Ask the Expert Part 1


“How do you know when the pot life of a 2-component paint has expired ?  Can you extend pot life, if so, how?”  PS


The reaction or cure of a two-component paint or coating is initiated when the two parts are mixed together. The manufacturer will state a pot life at a given temperature on the product data sheet.

Generally speaking the reaction rate doubles for every 10 degrees C increase and halves for every 10 degrees C reduction in temperature, this can be used to estimate the pot life at different temperatures if this is not stated on the data sheet. The age of the product can affect the pot life, depending on the chemistry of the particular product this could produce a longer or shorter pot life. Furthermore, the type of pump, fluid friction and pressure in the pump also have an effect and therefore it is also good to know the signs of when the material is towards the end of it’s pot life.

There are other variables in material chemical composition and properties such as the viscosity, lubricity and level of fillers but generally speaking a sudden increase in blockages, viscosity, reduction in fan pattern and atomisation are a sign the material is past its best, also most reactions are exothermic therefore the product will start to get hot.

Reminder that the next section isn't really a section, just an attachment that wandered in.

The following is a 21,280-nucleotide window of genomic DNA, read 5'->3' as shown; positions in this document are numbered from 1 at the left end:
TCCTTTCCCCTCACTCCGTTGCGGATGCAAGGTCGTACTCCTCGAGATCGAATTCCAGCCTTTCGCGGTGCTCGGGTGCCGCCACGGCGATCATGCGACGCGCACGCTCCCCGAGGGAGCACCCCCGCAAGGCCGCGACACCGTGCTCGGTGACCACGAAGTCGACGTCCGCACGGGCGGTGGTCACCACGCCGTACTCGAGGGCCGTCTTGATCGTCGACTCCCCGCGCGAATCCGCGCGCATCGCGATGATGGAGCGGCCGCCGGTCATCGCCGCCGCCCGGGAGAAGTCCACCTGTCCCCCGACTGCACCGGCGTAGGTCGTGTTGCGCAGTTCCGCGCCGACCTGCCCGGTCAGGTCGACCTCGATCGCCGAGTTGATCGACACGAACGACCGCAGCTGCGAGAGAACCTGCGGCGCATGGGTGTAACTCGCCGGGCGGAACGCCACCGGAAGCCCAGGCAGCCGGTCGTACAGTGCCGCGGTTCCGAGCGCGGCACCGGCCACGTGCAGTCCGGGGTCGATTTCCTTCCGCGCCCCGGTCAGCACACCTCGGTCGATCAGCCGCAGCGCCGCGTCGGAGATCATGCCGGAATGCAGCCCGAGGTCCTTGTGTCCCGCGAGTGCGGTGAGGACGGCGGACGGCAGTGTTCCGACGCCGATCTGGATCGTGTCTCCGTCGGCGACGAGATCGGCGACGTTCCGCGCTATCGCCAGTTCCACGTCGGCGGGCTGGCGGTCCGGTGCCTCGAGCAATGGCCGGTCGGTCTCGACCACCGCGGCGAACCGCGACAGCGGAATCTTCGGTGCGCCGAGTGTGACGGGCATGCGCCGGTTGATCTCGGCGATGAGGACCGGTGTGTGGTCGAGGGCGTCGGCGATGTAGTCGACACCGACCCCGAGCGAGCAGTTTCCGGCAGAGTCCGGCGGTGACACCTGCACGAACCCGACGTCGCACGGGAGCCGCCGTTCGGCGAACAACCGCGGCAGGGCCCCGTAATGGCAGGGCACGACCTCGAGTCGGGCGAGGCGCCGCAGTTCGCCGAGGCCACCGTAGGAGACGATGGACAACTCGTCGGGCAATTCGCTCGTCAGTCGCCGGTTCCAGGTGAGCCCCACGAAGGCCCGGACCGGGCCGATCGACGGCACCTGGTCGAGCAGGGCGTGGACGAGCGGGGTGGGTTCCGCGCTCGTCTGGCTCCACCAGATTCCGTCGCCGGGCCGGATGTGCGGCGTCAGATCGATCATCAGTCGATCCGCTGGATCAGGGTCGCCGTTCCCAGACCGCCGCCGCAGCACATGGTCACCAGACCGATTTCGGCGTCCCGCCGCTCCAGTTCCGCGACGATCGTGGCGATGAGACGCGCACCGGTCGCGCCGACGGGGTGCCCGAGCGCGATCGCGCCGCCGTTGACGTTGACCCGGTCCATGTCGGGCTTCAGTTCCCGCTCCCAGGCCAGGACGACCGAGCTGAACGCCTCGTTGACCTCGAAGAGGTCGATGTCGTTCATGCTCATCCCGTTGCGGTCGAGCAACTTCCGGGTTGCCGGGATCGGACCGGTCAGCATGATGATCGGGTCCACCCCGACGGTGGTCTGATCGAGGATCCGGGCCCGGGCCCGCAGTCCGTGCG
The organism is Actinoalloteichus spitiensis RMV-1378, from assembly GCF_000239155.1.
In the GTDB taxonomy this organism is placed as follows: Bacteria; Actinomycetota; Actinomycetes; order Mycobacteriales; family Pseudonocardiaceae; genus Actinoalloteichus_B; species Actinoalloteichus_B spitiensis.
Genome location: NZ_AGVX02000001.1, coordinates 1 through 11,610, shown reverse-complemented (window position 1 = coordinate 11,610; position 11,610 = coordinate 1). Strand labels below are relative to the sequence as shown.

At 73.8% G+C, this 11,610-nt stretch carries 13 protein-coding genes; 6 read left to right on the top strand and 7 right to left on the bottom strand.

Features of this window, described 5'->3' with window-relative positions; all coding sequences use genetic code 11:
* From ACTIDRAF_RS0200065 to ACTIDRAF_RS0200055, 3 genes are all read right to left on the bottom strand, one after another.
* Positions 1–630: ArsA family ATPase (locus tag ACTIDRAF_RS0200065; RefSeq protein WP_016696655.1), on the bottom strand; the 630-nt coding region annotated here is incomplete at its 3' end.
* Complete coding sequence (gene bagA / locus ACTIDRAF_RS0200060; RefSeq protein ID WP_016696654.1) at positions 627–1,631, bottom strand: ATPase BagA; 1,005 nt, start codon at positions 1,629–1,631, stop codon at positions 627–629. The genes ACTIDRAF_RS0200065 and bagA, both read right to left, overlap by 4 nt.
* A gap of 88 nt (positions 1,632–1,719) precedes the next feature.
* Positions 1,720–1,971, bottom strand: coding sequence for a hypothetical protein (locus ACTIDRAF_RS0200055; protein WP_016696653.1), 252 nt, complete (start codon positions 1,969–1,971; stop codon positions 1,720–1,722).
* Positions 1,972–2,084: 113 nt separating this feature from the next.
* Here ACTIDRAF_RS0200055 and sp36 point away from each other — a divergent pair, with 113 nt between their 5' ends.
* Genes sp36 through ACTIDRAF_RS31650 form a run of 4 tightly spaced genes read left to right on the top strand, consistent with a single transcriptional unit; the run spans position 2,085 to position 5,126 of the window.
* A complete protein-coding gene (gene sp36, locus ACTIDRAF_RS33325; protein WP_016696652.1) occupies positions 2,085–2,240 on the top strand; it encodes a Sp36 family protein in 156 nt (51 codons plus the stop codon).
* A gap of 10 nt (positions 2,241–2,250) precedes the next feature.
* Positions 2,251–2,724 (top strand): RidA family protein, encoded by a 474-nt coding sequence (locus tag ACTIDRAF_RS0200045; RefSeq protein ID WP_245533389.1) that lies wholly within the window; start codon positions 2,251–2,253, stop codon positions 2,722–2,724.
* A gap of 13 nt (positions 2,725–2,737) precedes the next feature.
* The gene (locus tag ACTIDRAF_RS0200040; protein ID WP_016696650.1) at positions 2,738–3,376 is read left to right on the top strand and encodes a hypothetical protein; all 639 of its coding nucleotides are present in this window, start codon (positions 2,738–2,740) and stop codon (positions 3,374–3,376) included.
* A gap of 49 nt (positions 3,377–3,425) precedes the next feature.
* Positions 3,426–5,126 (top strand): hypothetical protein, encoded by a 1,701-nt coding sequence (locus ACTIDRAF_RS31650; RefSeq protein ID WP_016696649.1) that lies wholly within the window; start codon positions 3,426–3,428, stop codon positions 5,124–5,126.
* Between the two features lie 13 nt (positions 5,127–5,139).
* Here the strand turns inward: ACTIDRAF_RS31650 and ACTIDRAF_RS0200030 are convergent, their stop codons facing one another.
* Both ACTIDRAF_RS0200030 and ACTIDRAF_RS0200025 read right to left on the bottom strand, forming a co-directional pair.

One method that can be used for extending pot life at higher temperatures is cooling the product, or cooling the pump. Care should be used when cooling the product as it could be below dew point and take on moisture during mixing and atomisation.

Some products have a pot life inhibitor available to increase pot life in hot climates, this is mixed into the product prior to adding the Part B and applicable to products cured by free radical polymerisation. Some products are also available with tropical or winter grade hardeners.

Any attempt to extend a pot life after mixing will affect the final cure and other properties of the material and could poison the reaction completely, for example mixing in additional solvent. Of course solvent should only be added when it is recommended by the manufacturer and only up to the maximum percentage stated.

Phillip Watkinson, Corrocoat

Follow us on social media

General Enquiries

Institute of Corrosion
Corrosion House
5 St Peters Gardens

tel: + 44 (0)1604 438222

Related News

Standards Up-date ISO

The following documents have obtained substantial support during the past two months, and have been submitted to the ISO member bodies for voting, or formal approval. ISO/FDIS 4624 Paints and varnishes — Pull-off test for adhesion (Revision of 2016 standard) ISO/DIS...